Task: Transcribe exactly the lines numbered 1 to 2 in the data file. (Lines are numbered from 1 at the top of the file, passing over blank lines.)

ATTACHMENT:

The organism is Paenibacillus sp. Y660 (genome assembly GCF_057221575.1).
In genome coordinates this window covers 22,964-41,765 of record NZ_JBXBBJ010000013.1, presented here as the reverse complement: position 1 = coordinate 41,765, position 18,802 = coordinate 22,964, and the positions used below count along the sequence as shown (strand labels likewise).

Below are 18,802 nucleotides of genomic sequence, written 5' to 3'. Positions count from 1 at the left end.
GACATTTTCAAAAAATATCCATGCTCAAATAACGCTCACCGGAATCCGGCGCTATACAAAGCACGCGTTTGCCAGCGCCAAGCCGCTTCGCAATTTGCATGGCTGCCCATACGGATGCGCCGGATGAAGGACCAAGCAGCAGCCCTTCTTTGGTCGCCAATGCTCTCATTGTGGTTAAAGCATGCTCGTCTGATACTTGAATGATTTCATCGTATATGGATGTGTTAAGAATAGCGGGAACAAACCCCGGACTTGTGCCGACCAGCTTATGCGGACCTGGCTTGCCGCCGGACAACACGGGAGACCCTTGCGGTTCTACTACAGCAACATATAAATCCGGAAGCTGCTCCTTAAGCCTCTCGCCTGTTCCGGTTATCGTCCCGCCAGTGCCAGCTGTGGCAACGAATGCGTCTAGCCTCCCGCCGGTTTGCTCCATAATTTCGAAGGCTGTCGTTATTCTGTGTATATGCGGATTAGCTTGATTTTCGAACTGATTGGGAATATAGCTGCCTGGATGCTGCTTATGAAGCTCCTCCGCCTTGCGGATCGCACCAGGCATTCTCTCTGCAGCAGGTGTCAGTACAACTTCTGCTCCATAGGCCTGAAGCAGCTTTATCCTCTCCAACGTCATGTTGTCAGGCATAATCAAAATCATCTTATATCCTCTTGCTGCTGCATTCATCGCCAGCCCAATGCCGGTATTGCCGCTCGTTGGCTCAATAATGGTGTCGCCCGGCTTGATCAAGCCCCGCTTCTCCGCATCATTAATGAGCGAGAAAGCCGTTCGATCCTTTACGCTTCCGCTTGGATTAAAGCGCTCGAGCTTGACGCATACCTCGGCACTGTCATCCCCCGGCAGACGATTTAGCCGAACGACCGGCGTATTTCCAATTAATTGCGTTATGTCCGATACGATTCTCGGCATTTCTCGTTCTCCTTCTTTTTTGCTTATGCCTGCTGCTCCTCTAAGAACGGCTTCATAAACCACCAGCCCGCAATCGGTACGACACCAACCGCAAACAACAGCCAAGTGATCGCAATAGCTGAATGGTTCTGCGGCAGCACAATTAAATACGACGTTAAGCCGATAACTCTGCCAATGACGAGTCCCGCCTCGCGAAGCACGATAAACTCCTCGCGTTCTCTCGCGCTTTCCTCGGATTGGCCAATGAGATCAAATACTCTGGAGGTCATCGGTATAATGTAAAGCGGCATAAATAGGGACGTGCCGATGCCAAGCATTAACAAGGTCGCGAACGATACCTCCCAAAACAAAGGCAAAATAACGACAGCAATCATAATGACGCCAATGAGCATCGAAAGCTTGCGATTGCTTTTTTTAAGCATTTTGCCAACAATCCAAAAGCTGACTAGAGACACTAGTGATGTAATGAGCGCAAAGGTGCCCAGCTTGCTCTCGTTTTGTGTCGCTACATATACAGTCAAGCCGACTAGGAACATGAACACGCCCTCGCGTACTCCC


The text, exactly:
The organism is Paenibacillus sp. Y660 (genome assembly GCF_057221575.1).
In genome coordinates this window covers 22,964-41,765 of record NZ_JBXBBJ010000013.1, presented here as the reverse complement: position 1 = coordinate 41,765, position 18,802 = coordinate 22,964, and the positions used below count along the sequence as shown (strand labels likewise).